In 2016 the epitaph of TV advertising was written for roughly the tenth consecutive year. It contained all the standard talking points: lack of precision targeting, cost inefficiency and a medium perceived as a poor way to find today’s consumers. Certainly, the marketplace for both consumers and marketers is changing. But instead of an epitaph, I’d prefer to look at this year as an inflection point: 2016 was the year marketers truly utilized TV advertising with newfound confidence because of innovative, dynamic ways to drive reach, predict persuasion and measure attribution. All marketers need to embrace TV’s new approaches to custom audience engagement -- or get left behind, fast.
Adapting the Digital Model for a Trusted, Established Medium
For years, digital and mobile marketers have successfully used data science and segmentation. While marketers used some of these approaches in their television planning, measurement techniques lacked much of the ability to connect data sets (specifically between consumer behavior and linear viewing) that would allow for more detailed planning. So for the most part it remained limited to age and/or gender demographic views on delivery.
Now, though, marketers can plan, identify and engage their custom audiences as a result of new connections between data sets. And the television industry won’t go backward. Networks, advertisers and agencies are all on the adoption curve; some farther along than others. But be assured: There will not be a no-data option. This will be part of every Upfront from now on. The old TV will never be enough again.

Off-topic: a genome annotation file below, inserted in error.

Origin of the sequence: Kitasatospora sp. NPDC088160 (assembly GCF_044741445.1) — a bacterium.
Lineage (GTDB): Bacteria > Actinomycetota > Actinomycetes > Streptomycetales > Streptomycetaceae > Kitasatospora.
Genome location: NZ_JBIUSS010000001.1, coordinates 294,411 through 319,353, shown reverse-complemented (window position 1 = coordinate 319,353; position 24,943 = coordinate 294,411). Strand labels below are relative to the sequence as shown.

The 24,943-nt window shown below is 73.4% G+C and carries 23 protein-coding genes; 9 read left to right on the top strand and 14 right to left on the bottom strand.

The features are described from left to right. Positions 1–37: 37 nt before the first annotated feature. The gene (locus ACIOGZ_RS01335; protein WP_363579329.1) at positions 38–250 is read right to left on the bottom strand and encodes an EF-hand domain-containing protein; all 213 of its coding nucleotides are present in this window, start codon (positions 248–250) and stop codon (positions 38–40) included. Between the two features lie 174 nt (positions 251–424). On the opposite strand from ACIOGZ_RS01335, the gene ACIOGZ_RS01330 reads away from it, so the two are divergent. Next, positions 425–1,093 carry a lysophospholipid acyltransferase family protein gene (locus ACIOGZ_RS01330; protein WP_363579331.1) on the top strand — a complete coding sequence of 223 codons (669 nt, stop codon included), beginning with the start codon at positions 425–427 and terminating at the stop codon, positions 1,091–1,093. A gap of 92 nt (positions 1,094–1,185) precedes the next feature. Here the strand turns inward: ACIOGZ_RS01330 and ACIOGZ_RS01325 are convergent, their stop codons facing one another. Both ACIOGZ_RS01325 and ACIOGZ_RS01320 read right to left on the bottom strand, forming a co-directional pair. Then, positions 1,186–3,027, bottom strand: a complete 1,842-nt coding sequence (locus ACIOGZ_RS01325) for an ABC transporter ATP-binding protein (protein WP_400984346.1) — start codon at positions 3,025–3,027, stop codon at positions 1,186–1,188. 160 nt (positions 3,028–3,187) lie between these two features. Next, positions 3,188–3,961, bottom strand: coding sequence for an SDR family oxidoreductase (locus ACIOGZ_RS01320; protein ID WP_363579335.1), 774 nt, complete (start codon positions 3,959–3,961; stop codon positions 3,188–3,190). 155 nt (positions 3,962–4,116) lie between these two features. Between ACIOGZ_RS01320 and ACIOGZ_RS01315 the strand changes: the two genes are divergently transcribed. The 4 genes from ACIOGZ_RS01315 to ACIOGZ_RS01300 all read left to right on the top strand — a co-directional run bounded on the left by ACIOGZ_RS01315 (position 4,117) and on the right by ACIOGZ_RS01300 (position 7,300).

Seeing the Proof in the Marketplace
At Viacom, we’re already tackling the future of TV advertising -- and we aren’t alone. Viacom Vantage, our data-driven TV platform, uses predictive analytics to help marketers define and engage their audience more effectively across our media networks. We’re seeing similar solutions being crafted by other networks. In our experience, once marketers utilize these capabilities and data sources, they’re convinced.
And they don’t go back.
In addition to more effective targeting and improved metrics, we’re unleashing creativity for marketers in ways we didn’t expect a year ago.
For example, think about a typical major movie release. Clearly, a movie won’t appeal to all audiences, but most are accompanied by short, high-budget, unique ad campaigns. With so much riding on that critical opening weekend, nailing the right audience is more important than ever. We’re now able to target those most likely to be interested in the movie given their demographics, movie-going behaviors and content affinities. By using our Vantage Studio Edition, for example, advertisers achieve reach while driving significantly more impressions among a movie-specific, custom segment of viewers. This sort of model is one that you’ll see applied for advertisers in other vertical categories as well.
We’ve also developed the ability to leverage the data marketers already have. Combining first-party data with TV viewing behavior means marketers can now find and deliver ads to their strategic audience in ways that weren’t possible before. In the case of one major retailer, we used their CRM list to engage their audience at 162% better concentration than the rest of their TV average. For them, it meant having deeper insight into the most effective medium for their goals. This is even more impressive given their TV spend was re-allocated to digital a year earlier.
Why It’s Time for TV Advertisers to Embrace Data
Simply saying “We’re never going back” isn’t enough for the TV industry to justify its investment in data. There are big, tangible advantages to using an approach like ours:
TV advertising is being reinvented through big data, predictive analytics and other audience segmentation tools. I can’t speak for all the other companies in our space, but I’m proud of how we’ve changed our approach to deliver the results marketers demand. With all the momentum we see in the marketplace, it’s tough not to be optimistic about the year ahead.
This column was written by Gabe Bevilacqua, Senior Vice President Product Management at Viacom Vantage.
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